A new form of microscope which can produce results in seconds rather than hours – dramatically speeding up the process of drug development - is being developed by researchers at the University of Strathclyde in Glasgow, Scotland.
Scientists are creating a lens which will be capable of showing three-dimensional images within cells and tissues at the same time as showing the whole organism, something which is currently not possible with any single imaging device.
The innovative Mesolens – the only device of its kind in the world - will be able to capture detail in organisms which are too big to be examined satisfactorily by existing microscopes and will offer a deeper insight into areas such as cancerous tissues and the cortex of the brain.
Dr Brad Amos, a Visiting Scientist at the Strathclyde Institute of Pharmacy and Biomedical Sciences, will discuss the device at the prestigious Leewenhoek Lecture, which is given every three years and recognises excellence in the life sciences, at the Royal Society in London on Monday, 13 February.
Dr Amos, who is also Emeritus Research Group Leader in the Medical Research Council (MRC) Laboratory of Molecular Biology and a Fellow of the Royal Society, said: "The global health challenges of the 21st century demand new and powerful treatments but the process of drug discovery and delivery is often time-consuming and costly.
"The information provided by microscopes is vital to this process but can take hours at a time to emerge. The confocal lens can be trained simultaneously on or inside an individual cell and the full organism, with strong resolution and will have the capacity to deliver 3D images which go far beyond the limitations of 2D representations.
"This level of detail can open up vast possibilities for discoveries which can contribute to the fight against disease worldwide."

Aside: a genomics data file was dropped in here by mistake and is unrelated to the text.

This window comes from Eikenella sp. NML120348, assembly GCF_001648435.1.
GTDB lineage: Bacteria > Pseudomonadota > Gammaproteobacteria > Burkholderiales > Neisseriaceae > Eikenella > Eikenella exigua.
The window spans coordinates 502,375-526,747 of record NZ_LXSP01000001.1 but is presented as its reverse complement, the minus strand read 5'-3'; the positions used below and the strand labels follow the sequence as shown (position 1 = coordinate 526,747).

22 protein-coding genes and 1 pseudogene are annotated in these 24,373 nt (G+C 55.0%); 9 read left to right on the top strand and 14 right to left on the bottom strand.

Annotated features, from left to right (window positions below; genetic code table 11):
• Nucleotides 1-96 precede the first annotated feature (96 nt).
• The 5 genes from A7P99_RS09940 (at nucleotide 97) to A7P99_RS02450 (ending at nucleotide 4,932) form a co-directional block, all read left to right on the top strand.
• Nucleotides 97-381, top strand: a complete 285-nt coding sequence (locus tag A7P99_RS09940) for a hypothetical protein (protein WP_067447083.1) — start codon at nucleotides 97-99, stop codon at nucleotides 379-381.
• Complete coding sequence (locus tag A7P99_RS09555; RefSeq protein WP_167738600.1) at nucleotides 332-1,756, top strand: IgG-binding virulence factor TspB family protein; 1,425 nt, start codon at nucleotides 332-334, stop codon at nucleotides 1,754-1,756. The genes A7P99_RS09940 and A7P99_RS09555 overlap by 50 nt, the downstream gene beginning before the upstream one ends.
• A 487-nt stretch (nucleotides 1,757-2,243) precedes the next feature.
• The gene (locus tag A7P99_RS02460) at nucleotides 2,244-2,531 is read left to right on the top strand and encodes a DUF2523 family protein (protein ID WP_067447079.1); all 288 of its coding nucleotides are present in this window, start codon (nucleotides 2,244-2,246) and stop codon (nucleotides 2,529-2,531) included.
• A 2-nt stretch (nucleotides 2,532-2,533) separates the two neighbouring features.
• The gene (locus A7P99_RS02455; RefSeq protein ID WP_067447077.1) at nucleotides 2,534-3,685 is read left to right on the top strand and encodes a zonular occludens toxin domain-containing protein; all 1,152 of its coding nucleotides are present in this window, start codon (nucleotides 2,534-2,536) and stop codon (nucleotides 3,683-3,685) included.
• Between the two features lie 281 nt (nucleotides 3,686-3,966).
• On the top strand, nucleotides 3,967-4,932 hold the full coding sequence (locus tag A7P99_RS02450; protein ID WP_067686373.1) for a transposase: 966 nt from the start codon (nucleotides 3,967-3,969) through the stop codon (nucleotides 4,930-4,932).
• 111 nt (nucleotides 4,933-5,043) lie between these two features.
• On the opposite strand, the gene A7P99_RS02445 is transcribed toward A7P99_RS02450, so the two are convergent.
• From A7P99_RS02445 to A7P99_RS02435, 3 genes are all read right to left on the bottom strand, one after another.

Dr Gail McConnell, a Reader at the Strathclyde Institute of Pharmacy and Biomedical Sciences, is a partner in the research. She said: "Our research fits with Strathclyde's ethos of technical innovation with universal impact. We already have the two-dimensional technology for the lens in place, but a third dimension will allow us to take the revolutionary step of presenting images with a range and versatility which no single imaging platform can currently offer."
Dr Amos' secondment to the University of Strathclyde is being funded through a Knowledge Transfer Account from the Engineering and Physical Sciences Research Council. The research has also received funding from the MRC. Dr Amos and Dr McConnell are working closely with the University's Research & Knowledge Exchange Services to commercialise the output of this research.
The research forms part of Advanced Science & Technology- one of the principal themes of the University's Technology and Innovation Centre (TIC), a world-leading research and technology centre transforming the way universities, business and industry collaborate. Leading academics are working with industry and the health sector to find technologies for earlier, more accurate disease detection and better treatments, as well as life-long disease prevention.
Dr Amos' lecture will take place at the Royal Society, Carlton House Terrace, London SW1Y, on Monday, 13 February at 6:30pm. The event will be open to the public and will be broadcast live via the Royal Society website, at http://royalsociety.org/live/
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